Kansas Moms Launch Food Pantry Tailored For Kids With Allergies
Jefferson Adams is a freelance writer living in San Francisco. His poems, essays and photographs have appeared in Antioch Review, Blue Mesa Review, CALIBAN, Hayden’s Ferry Review, Huffington Post, the Mississippi Review, and Slate among others.
He is a member of both the National Writers Union, the International Federation of Journalists, and covers San Francisco Health News for Examiner.com.
Food Equality Initiative is the first food pantry for kid with food allergies. Photo: Food Equality Initiative–Allison Long/The Kansas City Star via AP
Celiac.com 02/03/2017 – Feeding kids restricted to a “special” diet due to food allergies or sensitivities can be both challenging and expensive. Two Kansas moms turned their experience meeting those challenges with their own children into a full-blown community service, dedicated to helping parents feed kids with food allergies on the cheap.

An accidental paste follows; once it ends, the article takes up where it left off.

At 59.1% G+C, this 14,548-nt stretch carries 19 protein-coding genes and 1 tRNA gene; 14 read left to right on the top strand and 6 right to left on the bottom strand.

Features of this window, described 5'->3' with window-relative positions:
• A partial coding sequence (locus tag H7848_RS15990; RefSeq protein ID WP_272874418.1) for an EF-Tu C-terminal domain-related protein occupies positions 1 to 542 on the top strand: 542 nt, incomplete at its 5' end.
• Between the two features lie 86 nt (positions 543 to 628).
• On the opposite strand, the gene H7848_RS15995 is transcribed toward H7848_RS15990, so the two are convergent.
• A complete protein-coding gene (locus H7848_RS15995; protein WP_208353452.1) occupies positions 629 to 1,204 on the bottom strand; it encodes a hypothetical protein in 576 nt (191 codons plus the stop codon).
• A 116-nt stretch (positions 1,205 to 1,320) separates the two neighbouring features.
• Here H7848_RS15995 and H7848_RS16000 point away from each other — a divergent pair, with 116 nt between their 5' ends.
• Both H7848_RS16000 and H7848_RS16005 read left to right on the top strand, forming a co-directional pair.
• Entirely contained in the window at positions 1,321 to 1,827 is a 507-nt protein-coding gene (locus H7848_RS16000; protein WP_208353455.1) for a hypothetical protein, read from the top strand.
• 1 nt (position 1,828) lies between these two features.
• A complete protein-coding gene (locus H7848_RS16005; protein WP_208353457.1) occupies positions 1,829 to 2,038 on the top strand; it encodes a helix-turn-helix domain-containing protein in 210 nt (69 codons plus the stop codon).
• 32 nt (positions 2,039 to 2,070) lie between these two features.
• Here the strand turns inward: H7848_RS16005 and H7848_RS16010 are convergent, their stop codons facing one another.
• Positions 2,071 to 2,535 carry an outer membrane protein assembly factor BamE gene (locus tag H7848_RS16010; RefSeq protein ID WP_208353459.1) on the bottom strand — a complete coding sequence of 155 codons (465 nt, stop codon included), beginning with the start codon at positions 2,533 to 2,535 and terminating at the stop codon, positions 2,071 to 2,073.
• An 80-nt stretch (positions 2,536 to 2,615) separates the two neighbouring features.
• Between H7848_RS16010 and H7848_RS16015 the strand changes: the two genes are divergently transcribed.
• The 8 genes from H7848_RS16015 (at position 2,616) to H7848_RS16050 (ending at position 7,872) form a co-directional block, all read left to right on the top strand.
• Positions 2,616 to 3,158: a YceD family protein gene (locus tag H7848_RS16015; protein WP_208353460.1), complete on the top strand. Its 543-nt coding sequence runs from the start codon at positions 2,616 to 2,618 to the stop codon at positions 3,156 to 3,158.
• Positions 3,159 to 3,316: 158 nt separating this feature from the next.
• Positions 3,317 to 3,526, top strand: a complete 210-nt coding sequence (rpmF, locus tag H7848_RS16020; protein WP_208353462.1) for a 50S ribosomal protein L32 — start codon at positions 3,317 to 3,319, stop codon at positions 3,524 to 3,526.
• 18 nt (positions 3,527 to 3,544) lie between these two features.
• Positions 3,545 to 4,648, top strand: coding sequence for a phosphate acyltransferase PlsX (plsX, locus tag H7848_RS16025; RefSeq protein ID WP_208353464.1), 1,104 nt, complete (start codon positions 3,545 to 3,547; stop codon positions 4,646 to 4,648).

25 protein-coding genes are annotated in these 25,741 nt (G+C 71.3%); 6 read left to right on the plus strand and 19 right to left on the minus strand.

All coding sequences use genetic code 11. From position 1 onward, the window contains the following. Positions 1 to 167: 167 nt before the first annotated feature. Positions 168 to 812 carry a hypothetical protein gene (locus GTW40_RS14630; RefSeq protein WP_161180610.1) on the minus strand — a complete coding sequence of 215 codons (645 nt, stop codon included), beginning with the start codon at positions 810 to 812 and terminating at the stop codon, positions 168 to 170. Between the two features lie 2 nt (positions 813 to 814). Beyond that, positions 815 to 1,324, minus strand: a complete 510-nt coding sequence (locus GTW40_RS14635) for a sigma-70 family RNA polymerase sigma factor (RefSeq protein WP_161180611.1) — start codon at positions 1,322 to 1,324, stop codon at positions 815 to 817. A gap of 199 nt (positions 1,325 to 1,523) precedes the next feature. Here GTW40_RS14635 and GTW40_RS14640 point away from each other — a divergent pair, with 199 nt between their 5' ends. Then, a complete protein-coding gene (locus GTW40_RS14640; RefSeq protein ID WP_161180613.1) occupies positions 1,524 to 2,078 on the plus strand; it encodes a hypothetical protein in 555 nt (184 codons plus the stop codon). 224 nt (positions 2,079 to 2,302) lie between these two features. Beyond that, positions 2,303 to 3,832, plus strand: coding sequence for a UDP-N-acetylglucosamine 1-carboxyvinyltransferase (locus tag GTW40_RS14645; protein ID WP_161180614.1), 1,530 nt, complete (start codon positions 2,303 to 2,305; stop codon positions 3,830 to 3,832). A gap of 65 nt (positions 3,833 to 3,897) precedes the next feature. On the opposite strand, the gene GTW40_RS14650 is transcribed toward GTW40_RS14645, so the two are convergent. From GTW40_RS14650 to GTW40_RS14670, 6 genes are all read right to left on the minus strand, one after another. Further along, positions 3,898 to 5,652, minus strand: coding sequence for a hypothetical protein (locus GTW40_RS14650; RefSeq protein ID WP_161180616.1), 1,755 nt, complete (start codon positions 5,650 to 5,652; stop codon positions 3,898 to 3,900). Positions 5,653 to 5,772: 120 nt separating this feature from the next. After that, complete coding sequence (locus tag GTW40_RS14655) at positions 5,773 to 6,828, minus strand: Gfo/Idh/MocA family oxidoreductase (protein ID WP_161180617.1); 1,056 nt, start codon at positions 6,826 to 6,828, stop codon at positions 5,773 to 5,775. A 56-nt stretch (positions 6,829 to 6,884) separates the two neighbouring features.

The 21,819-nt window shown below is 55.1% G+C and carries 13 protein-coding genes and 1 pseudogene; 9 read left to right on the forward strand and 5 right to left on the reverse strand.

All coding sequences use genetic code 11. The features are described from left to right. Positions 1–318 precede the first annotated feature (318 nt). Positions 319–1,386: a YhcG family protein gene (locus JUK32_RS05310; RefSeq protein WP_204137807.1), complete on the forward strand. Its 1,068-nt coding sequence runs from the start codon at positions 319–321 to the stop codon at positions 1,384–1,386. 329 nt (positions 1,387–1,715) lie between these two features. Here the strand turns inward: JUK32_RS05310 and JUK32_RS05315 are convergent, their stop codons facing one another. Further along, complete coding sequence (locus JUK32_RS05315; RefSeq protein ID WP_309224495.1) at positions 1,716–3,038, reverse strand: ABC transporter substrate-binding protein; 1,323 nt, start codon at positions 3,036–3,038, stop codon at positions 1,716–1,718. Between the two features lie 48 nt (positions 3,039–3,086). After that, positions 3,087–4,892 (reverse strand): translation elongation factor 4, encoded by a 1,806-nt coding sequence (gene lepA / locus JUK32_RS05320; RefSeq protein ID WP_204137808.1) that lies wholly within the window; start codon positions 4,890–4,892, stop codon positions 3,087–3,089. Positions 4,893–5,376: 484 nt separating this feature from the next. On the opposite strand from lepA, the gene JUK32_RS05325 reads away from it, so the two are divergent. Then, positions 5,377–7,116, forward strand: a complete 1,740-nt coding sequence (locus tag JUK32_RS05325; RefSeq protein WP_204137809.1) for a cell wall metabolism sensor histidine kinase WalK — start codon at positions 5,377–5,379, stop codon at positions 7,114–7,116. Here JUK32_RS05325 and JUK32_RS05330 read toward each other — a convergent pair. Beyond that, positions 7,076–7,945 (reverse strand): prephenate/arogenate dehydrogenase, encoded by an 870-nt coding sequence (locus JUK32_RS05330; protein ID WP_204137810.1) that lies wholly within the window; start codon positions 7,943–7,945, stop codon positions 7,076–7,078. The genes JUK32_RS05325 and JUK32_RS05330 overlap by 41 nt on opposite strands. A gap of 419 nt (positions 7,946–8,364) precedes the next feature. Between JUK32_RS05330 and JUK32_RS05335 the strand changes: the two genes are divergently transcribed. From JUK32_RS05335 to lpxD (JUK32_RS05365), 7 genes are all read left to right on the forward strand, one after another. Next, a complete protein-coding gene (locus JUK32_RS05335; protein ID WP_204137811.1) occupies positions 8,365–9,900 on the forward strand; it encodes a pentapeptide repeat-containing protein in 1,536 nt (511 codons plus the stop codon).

Emily Brown’s daughter suffers from allergies to milk, eggs, wheat, soy, and peanuts. Avoiding such common ingredients really pushed up the Brown family’s grocery bills. A single loaf of gluten-free bread can exceed $6.99. Such high costs led the women to seek federal assistance, but allergen-free food options in the Women, Infants, and Children (WIC) program had limited offerings for their children.
For example, the program substitutes corn tortillas instead of bread, and rice instead of pasta, which wasn’t so appealing to the kids.
With that in mind, Brown and her friend, Amy Goode, swung into action and set up the ReNewed Health Food Pantry in Overland Park, Kansas, along with a nonprofit to help low-income families with food allergies.
ReNewed is believed to be the first such pantry in the U.S., though a similar community food pantry recently opened in Philadelphia.
Read more: fox4kc.com.
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Published at Fri, 03 Feb 2017 16:30:00 +0000